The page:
Ms. Whitaker did not believe in magic, the way she did not believe in Chicago or in planets circling other stars. Belief seemed to her to be a condition reserved for personal values or direct experiences, and everything else was a hypothesis. However, one of her values was allowing other people to cultivate their own beliefs, and so when Nina Gaddy suggested yet another useful magic spell, Martha smiled courteously, nodded, and took the brass bowl and black beans in the spirit in which they were offered.

Ms. Whitaker also did not believe in promising to do things and then not doing them, so she took the bowl and the beans home with her at the end of the school day and put them on the counter. That way she wouldn’t forget to use them after dinner.

Nina had said, “I know your mother’s spirit is still hanging around your house moping, and I thought of this the other day. I really works. I did it when Tiger passed, and that was how I was able to even consider getting another dog. After I did it, Tiger stopped scratching at the back door in the middle of the night, and I didn’t see him out of the corner of my eye any more. Here’s the directions,” and she handed Martha a scrap of hand-lettered paper. “You can give me back the bowl when you’re done with it. I’m not using it for anything.”

“Thank you,” said Martha. They were in Nina’s scrubby little math classroom next to Martha’s English classroom. Nina was a work friend, and they often chatted like this in the spare minutes between things, as if they were close.

“Promise me you’ll give it a try. It can’t hurt. I know you’re a skeptic, but nothing ventured, nothing gained.”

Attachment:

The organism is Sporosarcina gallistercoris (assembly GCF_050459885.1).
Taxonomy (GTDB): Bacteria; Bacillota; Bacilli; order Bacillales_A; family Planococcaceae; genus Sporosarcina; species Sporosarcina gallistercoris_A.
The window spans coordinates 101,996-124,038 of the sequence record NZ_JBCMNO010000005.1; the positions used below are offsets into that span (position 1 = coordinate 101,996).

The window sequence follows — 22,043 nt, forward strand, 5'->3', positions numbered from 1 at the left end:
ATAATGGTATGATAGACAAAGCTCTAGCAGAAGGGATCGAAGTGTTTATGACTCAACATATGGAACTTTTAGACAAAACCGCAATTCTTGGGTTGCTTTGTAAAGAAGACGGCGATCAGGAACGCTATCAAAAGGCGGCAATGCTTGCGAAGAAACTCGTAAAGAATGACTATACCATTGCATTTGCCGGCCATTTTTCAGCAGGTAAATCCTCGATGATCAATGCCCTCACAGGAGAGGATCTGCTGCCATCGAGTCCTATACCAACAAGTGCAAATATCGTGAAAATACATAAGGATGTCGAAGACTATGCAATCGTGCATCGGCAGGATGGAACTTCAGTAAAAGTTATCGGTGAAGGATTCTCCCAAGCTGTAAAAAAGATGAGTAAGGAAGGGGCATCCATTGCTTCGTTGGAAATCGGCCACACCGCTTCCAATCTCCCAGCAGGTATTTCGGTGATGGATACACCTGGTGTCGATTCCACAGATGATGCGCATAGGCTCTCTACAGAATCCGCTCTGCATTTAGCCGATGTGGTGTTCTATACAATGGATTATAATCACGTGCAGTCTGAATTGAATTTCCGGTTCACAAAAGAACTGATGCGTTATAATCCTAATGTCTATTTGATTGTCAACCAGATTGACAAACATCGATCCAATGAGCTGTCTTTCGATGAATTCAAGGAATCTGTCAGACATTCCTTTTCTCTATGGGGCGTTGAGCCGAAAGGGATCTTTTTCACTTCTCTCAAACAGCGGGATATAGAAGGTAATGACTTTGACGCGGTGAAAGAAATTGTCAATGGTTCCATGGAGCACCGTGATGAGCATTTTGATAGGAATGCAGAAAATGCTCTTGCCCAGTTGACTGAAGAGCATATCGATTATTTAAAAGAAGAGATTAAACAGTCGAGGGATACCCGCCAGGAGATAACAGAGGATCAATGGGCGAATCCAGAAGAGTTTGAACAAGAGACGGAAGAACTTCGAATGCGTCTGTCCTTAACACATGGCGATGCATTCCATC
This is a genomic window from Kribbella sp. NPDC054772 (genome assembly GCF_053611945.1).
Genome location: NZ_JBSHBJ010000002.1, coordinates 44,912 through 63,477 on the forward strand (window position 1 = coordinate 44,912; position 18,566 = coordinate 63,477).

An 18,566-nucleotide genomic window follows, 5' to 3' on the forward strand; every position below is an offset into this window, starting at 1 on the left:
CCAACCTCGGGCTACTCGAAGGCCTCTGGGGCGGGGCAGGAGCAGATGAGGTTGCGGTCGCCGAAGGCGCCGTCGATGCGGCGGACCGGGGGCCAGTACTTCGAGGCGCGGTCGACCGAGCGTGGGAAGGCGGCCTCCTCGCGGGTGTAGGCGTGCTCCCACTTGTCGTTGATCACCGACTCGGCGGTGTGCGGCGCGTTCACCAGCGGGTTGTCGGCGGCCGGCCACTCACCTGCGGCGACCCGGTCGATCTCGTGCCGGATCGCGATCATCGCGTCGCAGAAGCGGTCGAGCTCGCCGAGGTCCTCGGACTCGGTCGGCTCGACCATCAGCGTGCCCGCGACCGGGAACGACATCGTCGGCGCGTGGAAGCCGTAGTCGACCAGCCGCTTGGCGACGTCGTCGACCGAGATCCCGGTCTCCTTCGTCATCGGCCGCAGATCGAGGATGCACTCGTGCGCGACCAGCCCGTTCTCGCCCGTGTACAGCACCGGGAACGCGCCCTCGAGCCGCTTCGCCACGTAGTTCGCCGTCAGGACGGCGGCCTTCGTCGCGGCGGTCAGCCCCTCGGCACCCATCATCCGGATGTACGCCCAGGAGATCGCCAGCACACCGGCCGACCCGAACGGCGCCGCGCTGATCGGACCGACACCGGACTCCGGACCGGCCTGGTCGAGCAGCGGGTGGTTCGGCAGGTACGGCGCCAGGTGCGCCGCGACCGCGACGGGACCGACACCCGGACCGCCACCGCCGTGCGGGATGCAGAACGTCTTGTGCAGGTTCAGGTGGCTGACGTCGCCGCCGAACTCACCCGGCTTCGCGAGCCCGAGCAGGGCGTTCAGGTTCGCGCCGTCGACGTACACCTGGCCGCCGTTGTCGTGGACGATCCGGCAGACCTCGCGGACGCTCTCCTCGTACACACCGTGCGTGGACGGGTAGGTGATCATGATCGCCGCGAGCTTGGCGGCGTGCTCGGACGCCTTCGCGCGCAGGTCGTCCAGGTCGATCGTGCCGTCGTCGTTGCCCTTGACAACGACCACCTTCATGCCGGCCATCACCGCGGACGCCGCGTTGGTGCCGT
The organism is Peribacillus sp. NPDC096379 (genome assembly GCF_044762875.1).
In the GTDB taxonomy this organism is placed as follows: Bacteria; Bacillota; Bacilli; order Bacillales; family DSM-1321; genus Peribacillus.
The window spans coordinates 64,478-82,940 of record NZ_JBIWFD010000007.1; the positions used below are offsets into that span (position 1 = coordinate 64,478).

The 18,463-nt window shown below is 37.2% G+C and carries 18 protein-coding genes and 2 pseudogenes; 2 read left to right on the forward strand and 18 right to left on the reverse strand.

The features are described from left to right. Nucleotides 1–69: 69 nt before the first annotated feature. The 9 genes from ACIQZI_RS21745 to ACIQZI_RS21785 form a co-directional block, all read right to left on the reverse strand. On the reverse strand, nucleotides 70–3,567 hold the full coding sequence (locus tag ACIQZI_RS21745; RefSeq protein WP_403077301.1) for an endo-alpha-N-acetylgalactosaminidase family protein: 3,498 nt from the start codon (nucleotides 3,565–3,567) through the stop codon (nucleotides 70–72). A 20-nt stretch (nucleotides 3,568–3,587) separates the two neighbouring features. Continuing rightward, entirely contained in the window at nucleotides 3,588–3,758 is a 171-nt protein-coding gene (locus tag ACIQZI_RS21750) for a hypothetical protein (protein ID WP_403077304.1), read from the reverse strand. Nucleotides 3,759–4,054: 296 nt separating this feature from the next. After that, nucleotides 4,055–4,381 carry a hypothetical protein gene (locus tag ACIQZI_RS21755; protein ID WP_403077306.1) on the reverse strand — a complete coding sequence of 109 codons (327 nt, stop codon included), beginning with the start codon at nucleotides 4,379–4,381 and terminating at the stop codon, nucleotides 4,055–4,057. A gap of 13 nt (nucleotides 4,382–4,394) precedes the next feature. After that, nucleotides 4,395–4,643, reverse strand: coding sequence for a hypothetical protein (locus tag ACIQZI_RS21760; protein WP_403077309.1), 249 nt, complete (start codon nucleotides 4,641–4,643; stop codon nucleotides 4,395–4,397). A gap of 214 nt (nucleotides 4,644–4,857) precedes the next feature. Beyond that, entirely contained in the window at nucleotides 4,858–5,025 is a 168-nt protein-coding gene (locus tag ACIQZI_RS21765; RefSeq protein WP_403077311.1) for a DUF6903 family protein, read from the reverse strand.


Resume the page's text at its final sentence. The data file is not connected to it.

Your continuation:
“Did you know that phrase was first found in the Canterbury Tales?” asked Martha.

“Promise and don’t go all English teacher on me,” said Nina, because she believed that the shortest distance between two points was a straight line, which was a very useful belief for a math teacher.

“I promise,” Martha said reluctantly.

At home, after supper, she sat down and read the directions. As with all such things – recipes, knitting directions, and some of her spam emails – there was a motivational paragraph, a list of required materials, and a step by step procedure with some ambiguity. Unlike a cooking recipe, there were also directions for what to say out loud, and for how to move.

Martha was quite sure her mother’s spirit had moved on. Her mother’s spirit had boarded a plane for a direct flight to the valley resort of Gehenna or some other shadowy hot springs in the after-life, not looking back. Martha’s mother had always wanted to travel and had never been particularly fond of spending time with her daughter. No, her shade wasn’t haunting Martha’s house any more.

What was haunting her, what she kept seeing out of the corner of her eye since a very difficult Christmas break, what awoke her in the night as if calling from another room, was not her mother, not grief, but the inevitable regrets one accumulated at Martha’s age. They weren’t even regrets she took seriously. They were just wishes that she could have done a few more things with her life besides take care of her mother and teach English to eighth graders.

It would do no harm to banish regrets, even if a brass bowl and a bag of beans was involved.